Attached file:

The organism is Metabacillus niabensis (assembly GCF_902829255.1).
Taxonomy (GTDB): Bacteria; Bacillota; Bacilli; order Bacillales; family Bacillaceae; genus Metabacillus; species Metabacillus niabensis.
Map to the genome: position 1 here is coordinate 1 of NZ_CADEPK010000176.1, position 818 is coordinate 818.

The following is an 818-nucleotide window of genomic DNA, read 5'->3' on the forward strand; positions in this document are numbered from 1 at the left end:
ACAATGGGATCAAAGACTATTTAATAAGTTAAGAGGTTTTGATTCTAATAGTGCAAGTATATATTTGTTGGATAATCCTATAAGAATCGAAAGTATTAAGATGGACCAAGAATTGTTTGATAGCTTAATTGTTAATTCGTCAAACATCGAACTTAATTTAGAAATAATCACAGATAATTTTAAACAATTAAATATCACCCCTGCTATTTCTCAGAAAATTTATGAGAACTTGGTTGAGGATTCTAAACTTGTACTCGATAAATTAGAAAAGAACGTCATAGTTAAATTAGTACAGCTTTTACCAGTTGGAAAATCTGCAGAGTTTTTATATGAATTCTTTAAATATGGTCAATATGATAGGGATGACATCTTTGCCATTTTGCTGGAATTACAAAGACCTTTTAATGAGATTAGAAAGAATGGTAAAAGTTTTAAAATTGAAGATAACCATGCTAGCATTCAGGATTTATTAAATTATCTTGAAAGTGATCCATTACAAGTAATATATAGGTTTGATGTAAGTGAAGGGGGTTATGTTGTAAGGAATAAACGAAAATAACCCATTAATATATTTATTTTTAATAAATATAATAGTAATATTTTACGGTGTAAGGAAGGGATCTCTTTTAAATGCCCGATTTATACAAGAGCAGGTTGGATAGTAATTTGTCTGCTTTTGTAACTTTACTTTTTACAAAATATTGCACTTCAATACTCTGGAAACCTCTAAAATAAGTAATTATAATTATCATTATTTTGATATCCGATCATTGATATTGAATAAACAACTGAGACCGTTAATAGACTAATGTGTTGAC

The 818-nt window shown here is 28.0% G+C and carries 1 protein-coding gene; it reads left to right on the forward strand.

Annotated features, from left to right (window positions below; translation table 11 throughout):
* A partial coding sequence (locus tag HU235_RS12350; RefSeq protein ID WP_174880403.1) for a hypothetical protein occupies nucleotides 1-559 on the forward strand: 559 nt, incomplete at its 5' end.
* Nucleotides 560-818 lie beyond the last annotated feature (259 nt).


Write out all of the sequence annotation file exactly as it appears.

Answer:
The organism is Metabacillus niabensis (assembly GCF_902829255.1).
Taxonomy (GTDB): Bacteria; Bacillota; Bacilli; order Bacillales; family Bacillaceae; genus Metabacillus; species Metabacillus niabensis.
Map to the genome: position 1 here is coordinate 1 of NZ_CADEPK010000176.1, position 818 is coordinate 818.

The following is an 818-nucleotide window of genomic DNA, read 5'->3' on the forward strand; positions in this document are numbered from 1 at the left end:
ACAATGGGATCAAAGACTATTTAATAAGTTAAGAGGTTTTGATTCTAATAGTGCAAGTATATATTTGTTGGATAATCCTATAAGAATCGAAAGTATTAAGATGGACCAAGAATTGTTTGATAGCTTAATTGTTAATTCGTCAAACATCGAACTTAATTTAGAAATAATCACAGATAATTTTAAACAATTAAATATCACCCCTGCTATTTCTCAGAAAATTTATGAGAACTTGGTTGAGGATTCTAAACTTGTACTCGATAAATTAGAAAAGAACGTCATAGTTAAATTAGTACAGCTTTTACCAGTTGGAAAATCTGCAGAGTTTTTATATGAATTCTTTAAATATGGTCAATATGATAGGGATGACATCTTTGCCATTTTGCTGGAATTACAAAGACCTTTTAATGAGATTAGAAAGAATGGTAAAAGTTTTAAAATTGAAGATAACCATGCTAGCATTCAGGATTTATTAAATTATCTTGAAAGTGATCCATTACAAGTAATATATAGGTTTGATGTAAGTGAAGGGGGTTATGTTGTAAGGAATAAACGAAAATAACCCATTAATATATTTATTTTTAATAAATATAATAGTAATATTTTACGGTGTAAGGAAGGGATCTCTTTTAAATGCCCGATTTATACAAGAGCAGGTTGGATAGTAATTTGTCTGCTTTTGTAACTTTACTTTTTACAAAATATTGCACTTCAATACTCTGGAAACCTCTAAAATAAGTAATTATAATTATCATTATTTTGATATCCGATCATTGATATTGAATAAACAACTGAGACCGTTAATAGACTAATGTGTTGAC

The 818-nt window shown here is 28.0% G+C and carries 1 protein-coding gene; it reads left to right on the forward strand.

Annotated features, from left to right (window positions below; translation table 11 throughout):
* A partial coding sequence (locus tag HU235_RS12350; RefSeq protein ID WP_174880403.1) for a hypothetical protein occupies nucleotides 1-559 on the forward strand: 559 nt, incomplete at its 5' end.
* Nucleotides 560-818 lie beyond the last annotated feature (259 nt).